Epistemology: An Anthology
Ernest Sosa, Matthew McGrath
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New and thoroughly updated, Epistemology: An Anthology continues to represent the most comprehensive and authoritative collection of canonical readings in the theory of knowledge.
- Concentrates on the central topics of the field, such as skepticism and the Pyrrhonian problematic, the definition of knowledge, and the structure of epistemic justification
- Offers coverage of more specific topics, such as foundationalism vs coherentism, and virtue epistemology
- Presents wholly new sections on 'Testimony, Memory, and Perception' and 'The Value of Knowledge'
- Features modified sections on 'The Structure of Knowledge and Justification', 'The Non-Epistemic in Epistemology', and 'The Nature of the Epistemic'
- Includes many of the most important contributions made in recent decades by several outstanding authors
writes: The challenge of doxastic assent might well be thought a pseudo-challenge, however, since it would deny knowledge to infants and animals. Admittedly, there is a sense in which even a supermarket door "knows" when someone approaches, and in which a heating system "knows" when the temperature in a room rises above a certain setting. Such is "servo-mechanic" knowledge. And there is an immense variety of animal knowledge, instinctive or learned, which facilitates survival and flourishing in
truth-conducive or he won't. Consider the first alternative. If Fred has a reason for thinking that propositions possessing the autonomous bit of warrant are, in virtue of that fact, likely to be true (even to some small extent), then the regress has not actually stopped, for Fred has a reason for thinking that b is true. Fred has given up his foundational ism in order to satisfy a perfectly reasonable question, namely "Do you think the possession of autonomous warrant is linked to truth?" Now,
Naturalized;' pp. 68-90 in Ontological Relativity and Other Essays (Columbia University Press, 1969). © 1969 by Columbia University Press. Reprinted with permission of the publisher. 40. Kim, Jaegwon, "What is 'Naturalized Epistemology'?" m J. Tomberlin (ed.), Philosophical Perspectives 2. Epistemology (Atascadero, CA: Ridgeview Publishing Co., 1988), pp. 381-405. © 1998 by Philosophical Perspectives. Reprinted with permission from Blackwell Publishing. 41. Antony, Louise M., "Quine as Feminist:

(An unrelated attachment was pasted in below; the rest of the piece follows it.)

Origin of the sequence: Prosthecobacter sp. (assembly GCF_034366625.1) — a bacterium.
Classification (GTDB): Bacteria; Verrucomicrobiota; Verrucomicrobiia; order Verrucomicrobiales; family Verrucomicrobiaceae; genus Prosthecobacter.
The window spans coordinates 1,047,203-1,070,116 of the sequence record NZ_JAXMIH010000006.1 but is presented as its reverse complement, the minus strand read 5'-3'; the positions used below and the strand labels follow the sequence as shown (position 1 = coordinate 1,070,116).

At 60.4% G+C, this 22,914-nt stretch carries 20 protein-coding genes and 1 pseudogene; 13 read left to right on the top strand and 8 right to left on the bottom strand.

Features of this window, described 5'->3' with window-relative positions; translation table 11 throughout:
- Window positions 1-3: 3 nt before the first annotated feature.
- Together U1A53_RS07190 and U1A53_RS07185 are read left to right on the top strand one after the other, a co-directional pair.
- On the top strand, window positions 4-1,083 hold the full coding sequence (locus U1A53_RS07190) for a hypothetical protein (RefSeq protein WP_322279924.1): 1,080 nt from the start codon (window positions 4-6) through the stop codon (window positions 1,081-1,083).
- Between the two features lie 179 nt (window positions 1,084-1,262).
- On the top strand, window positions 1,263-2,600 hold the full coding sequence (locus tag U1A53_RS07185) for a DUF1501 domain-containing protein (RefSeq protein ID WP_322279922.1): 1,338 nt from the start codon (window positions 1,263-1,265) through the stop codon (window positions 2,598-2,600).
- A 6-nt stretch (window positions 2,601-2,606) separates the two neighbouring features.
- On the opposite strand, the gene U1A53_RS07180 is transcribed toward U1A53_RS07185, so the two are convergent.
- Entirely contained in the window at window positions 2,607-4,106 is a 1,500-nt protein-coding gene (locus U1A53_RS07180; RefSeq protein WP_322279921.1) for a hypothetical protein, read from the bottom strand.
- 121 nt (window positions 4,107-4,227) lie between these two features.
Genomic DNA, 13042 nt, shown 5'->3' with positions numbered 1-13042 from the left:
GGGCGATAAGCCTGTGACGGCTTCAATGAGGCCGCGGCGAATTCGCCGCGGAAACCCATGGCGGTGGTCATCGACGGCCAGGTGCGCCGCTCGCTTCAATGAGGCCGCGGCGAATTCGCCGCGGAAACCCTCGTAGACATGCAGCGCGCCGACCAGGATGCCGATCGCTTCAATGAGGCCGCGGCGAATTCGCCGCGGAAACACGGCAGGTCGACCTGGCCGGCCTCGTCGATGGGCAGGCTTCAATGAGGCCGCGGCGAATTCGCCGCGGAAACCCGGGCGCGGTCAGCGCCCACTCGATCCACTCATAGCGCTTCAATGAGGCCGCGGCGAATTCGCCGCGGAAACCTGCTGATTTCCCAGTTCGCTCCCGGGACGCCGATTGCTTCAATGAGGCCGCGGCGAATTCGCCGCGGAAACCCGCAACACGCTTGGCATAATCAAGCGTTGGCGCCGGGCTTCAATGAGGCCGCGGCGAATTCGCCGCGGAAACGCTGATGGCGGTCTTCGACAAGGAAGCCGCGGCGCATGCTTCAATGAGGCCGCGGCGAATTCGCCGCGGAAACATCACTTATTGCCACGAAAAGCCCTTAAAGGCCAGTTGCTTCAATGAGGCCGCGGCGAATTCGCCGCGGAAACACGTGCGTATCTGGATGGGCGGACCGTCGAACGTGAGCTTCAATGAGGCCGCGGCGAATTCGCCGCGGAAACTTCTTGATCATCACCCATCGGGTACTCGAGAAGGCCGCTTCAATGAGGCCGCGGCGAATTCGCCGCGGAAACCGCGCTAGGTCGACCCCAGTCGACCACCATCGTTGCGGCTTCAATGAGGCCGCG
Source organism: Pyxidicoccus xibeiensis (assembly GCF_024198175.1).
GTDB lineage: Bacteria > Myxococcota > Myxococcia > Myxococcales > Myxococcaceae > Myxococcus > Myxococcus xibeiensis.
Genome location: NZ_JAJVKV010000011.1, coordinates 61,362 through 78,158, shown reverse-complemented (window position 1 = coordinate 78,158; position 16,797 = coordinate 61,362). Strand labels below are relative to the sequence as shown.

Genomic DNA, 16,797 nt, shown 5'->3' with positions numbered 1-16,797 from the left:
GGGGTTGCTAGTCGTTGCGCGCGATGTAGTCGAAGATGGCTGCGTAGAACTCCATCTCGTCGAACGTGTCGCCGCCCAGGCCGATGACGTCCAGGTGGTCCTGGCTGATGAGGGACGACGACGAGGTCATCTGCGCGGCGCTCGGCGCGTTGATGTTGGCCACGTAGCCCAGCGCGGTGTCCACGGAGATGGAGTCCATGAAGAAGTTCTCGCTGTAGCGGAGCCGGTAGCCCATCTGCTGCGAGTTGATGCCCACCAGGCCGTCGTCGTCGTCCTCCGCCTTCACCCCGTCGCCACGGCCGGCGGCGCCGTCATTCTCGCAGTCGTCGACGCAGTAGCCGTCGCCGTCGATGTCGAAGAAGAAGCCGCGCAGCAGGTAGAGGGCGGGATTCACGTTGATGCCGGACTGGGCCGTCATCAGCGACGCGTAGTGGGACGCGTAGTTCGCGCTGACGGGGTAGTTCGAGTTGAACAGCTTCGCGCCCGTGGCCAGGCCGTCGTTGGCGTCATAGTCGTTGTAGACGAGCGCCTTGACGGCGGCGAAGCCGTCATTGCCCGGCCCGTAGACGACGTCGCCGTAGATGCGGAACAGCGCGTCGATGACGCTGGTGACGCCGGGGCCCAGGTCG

Keith Lehrer (eds), Knowledge and Skepticism (Boulder, CO: Westview Press, 1989), pp. 51-68. 6 INTRODUCTION Strawson, P. F., Skepticism and Naturalism: Some Varieties (London: Methuen, 1985). Stroud, Barry, "Understanding Human Knowledge in General;' in Marjorie Clay and Keith Lehrer (eds), Knowledge and Skepticism (Boulder, CO: Westview Press, 1989), pp. 31-50. - - , The Significance of Philosophical Scepticism (Oxford: Oxford University Press, 1984). Unger, Peter, Ignorance: A Case for
consequence of the sorts of epistemic properties which are directly required to solve the regress problem. But until such an argument is given (and it is doubtful that it can be), the question of whether basic beliefs are or can be certain, infallible, etc., will remain a relatively unimportant side-issue. Indeed, many recent foundationists have felt that even the relatively modest version of strong foundation ism outlined above is still too strong. Their alternative, still within the general